The type of COVID-19 booster dose you get later this year could depend on where you live.
Vaccine maker Moderna is working up two omicron-targeting boosters for different countries. If the company’s plans pan out, it will mark the first time that COVID-19 vaccines would target different versions of the pandemic coronavirus in different places. Until now, all vaccines, including boosters, have targeted the ancestral strain of SARS-CoV-2, first identified in Wuhan, China.
Both of Moderna’s next-gen booster candidates are bivalent vaccines, which target both the ancestral virus and some version of omicron. One booster option targets BA.1—the version of omicron that first burst out of South Africa last November, causing a towering wave of infection in the US in January 2022. That BA.1-based next-gen booster could be available in the EU, UK, Australia, and elsewhere later this month or early August. Moderna’s other booster option targets BA.4/5 and is intended for use in the US. However, it likely won’t be ready until early to mid-fall.
The US split follows guidance from the US Food and Drug Administration, which late last month specifically advised vaccine makers to develop bivalent vaccines that target BA.4/5. The regulator based its recommendation on feedback from a committee of expert advisors. The committee voted 19 to 2 in support of updating fall boosters to target some version of omicron, with advisors informally expressing consensus that the boosters should be bivalent and target BA.4/5.
BA.4 and BA.5, which share the same spike protein mutations, are gaining dominance worldwide. In the US, BA.5 is now accounting for an estimated 54 percent of infections, according to the Centers for Disease Control and Prevention. With BA.1 no longer circulating in the US, advisors felt a BA.4/5-targeting vaccine would offer the best boost of protection for the fall.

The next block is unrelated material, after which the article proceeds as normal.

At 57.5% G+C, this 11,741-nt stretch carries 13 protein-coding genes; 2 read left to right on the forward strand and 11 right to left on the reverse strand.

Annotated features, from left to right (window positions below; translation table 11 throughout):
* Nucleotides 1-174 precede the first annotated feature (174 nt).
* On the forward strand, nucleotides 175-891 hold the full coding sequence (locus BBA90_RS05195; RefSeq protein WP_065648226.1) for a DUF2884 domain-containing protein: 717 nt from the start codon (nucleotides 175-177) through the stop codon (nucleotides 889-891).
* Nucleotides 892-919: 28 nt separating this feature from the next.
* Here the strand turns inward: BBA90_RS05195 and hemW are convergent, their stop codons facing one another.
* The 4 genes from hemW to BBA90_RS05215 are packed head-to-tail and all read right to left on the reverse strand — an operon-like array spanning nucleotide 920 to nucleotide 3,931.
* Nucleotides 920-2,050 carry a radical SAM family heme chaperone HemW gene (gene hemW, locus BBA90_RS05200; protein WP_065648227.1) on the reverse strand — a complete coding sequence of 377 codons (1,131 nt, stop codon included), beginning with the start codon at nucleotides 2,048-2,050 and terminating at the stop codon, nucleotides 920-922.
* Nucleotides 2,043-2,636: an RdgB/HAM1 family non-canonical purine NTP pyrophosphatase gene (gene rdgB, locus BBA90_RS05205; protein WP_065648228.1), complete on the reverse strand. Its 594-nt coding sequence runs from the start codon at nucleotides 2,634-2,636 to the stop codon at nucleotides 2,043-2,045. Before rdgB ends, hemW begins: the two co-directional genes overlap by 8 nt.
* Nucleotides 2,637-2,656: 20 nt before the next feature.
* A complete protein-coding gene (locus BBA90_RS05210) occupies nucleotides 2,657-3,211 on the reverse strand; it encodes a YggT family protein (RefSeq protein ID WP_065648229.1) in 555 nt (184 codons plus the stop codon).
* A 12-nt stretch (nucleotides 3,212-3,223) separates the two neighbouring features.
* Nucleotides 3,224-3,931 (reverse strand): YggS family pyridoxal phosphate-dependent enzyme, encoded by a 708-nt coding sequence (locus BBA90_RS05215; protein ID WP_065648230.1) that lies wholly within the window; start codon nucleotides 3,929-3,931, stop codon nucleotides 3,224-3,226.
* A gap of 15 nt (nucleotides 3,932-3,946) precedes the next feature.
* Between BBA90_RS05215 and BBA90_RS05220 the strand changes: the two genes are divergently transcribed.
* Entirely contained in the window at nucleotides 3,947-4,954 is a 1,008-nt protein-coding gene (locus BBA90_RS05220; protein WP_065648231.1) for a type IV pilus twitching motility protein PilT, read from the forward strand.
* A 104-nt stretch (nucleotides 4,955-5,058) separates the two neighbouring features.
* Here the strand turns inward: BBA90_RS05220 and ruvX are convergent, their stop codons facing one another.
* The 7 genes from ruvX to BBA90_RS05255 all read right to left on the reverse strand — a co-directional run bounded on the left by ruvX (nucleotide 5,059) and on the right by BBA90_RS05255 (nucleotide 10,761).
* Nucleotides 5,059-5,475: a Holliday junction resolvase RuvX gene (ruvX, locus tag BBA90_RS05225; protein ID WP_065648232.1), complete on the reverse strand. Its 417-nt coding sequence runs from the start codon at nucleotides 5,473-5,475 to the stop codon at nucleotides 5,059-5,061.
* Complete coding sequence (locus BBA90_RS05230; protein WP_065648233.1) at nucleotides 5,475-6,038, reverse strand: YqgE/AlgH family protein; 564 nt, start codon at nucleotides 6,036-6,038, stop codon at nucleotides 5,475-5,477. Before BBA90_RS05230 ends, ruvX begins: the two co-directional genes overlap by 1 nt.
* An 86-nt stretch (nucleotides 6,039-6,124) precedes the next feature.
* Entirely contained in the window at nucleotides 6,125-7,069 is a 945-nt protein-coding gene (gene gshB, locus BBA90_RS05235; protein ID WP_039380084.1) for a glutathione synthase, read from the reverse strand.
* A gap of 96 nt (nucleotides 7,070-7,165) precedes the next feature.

The trouble is that Moderna and other leading vaccine makers, Pfizer and BioNTech, didn’t have any clinical data on the effectiveness of BA.4/5-targeting vaccines. They had both focused on BA.1-based vaccines.
Today, while announcing its two-pronged booster plans, Moderna released the first top-line data showing that its BA.1-targeting bivalent vaccine (mRNA-1273.214) outperformed the current booster in protecting against BA.4 and BA.5. Specifically, the company reported that among participants without prior SARS-CoV-2 infection, the mRNA-1273.214 booster generated about 70 percent higher neutralizing titers against BA.4/5 compared to the currently authorized booster. Compared with pre-booster antibody levels, the geometric mean fold rise in BA.4/5 antibodies rose 6.3-fold among mRNA-1273.214 recipients but only 3.5-fold for mRNA-1273 recipients.
“Today’s update extends the remarkable performance of mRNA-1273.214, demonstrating significantly higher titers against all tested variants, including the BA.4/5 and BA.1 omicron subvariants, and adds to the largest body of data confirming the superiority of a bivalent approach,” Moderna CEO Stephane Bancel said in a statement. “This superior breadth and durability of immune response following a bivalent booster has now been shown in multiple Phase 2/3 studies involving thousands of participants.”
It’s unclear if a bivalent booster that specifically targets BA.4/5 will outcompete that, and—if it does—to what extent. The question may be critical because the development of BA.4/5-targeting boosters may push back the rollout of next-generation booster doses in the US by months—potentially past the point at which BA.4/5 are dominant in the US. While BA.5 is now sweeping the US, researchers are already closely monitoring a newer omicron subvariant, BA.2.75.
Nevertheless, Moderna is also working on the BA.4/5-based booster, dubbed mRNA-1273.222. Its dual booster plans are “based on different market preferences for omicron subvariants, clinical data requirements, and urgency of starting fall booster campaigns for vulnerable populations,” Bancel said.
Pfizer, meanwhile, has also said it is following the FDA’s recommendation and developing a BA.4/5-targeting booster for use this fall in the US.